Green Spaces Spring Update

Here’s hoping everyone is getting to spend some time in the outdoors, working in gardens or just walking in the neighborhood, despite the Covid 19 pandemic. We are still working in the Butterfly and Rain Gardens, but with a different process this year.  Instead of group events, individuals or couples are working independently, focusing on specific tasks. In the Rain Garden, six of us at differing times have been cutting flower stalks off of a mustard-type weed that has sprung up profusely.  New ones keep sprouting up, so this will be an ongoing effort this Spring and Summer.  It was reassuring to see many of the plants we put in last fall coming back up. Bottle Gentian, Virginia Mountain Mint, Penstemon, Sedges, Iris, Bluejoint Grass, Rattlesnake Master, and Culver’s Root are just a few.

Four individuals spent a few hours cutting down and removing last year’s tall dead stalks in the Butterfly Garden.  We left a foot or so of standing stalk in case there were still overwintering insects.  That opened up more space for the sunshine to penetrate, and several early blooming flowers are showing off, including Jacob’s Ladder, Prairie Smoke, Wild Strawberry, and Golden Alexanders. Many many plants are greening up, and it will be interesting to see which ones predominate this year, compared to last. Bergamot, also called Wild Monardaor Bee Balm, is sure to be in the running!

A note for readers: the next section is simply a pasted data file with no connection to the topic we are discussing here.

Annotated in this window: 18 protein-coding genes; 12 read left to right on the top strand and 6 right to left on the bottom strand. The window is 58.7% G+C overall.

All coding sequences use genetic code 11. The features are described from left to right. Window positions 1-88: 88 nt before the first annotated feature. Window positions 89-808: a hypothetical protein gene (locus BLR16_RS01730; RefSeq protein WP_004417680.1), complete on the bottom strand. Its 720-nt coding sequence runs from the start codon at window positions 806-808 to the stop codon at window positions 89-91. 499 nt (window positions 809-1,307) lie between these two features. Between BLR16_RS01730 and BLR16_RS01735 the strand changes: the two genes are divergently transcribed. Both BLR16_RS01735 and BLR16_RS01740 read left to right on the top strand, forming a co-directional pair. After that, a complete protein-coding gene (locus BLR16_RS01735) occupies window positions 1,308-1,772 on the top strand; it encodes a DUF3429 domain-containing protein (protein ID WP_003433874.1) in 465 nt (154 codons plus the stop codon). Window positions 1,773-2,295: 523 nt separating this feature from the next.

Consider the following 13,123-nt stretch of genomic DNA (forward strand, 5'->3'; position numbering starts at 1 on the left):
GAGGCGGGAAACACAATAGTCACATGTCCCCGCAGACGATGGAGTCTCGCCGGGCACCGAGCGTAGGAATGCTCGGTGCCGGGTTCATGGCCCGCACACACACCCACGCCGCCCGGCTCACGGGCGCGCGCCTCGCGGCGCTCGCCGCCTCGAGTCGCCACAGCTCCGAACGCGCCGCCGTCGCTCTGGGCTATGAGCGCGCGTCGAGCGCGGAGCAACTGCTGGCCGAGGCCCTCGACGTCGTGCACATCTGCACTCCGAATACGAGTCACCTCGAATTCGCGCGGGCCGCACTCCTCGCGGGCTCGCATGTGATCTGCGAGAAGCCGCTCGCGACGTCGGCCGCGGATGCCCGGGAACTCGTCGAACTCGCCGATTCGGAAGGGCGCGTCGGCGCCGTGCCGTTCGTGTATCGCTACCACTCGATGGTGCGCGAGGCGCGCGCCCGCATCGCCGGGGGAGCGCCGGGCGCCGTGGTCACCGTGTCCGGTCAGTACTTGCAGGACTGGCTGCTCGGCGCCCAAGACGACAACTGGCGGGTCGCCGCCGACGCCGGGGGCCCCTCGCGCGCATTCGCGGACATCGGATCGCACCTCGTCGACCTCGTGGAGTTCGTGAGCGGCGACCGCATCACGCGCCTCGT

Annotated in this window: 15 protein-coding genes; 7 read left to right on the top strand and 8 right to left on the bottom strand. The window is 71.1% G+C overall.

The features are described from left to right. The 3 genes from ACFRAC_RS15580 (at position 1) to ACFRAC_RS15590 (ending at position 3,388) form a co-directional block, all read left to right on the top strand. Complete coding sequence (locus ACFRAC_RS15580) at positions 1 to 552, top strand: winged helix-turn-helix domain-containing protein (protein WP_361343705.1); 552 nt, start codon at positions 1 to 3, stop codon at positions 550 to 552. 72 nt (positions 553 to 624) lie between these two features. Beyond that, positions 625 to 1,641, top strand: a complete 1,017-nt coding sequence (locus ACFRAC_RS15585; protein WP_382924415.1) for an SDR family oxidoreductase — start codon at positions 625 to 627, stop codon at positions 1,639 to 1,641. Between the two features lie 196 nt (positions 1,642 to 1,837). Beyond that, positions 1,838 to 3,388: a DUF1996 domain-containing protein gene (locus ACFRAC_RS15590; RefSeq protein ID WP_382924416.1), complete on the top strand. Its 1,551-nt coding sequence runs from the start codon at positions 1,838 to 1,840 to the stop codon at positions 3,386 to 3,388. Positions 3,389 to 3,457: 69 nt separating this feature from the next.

We are waiting to hear if our grant application for interpretive signs, bench, picnic table and other improvements to the above greenspace has been approved. If approved we will of course modify our original plans for group efforts in order to stay safe.

Another green space effort, to plant a pollinator garden in the Cherokee Drive Median, was approved as an “Adopt a Median” project by City Engineering Department.  This is in the 3300 block of Cherokee, near the intersection with Waban Hill.  The space was recently marked out, covered with cardboard to smother the grass and weeds, and then covered with bark mulch supplied by the City.  The City has also paid for about 100 native plants purchased from a county program called Plant Dane. These will be picked up at the end of May and nurtured through the Summer until planting time in the Fall.

None of these projects could happen without your help! If you would like to find out more, or volunteer to help, please email Carol Buelow,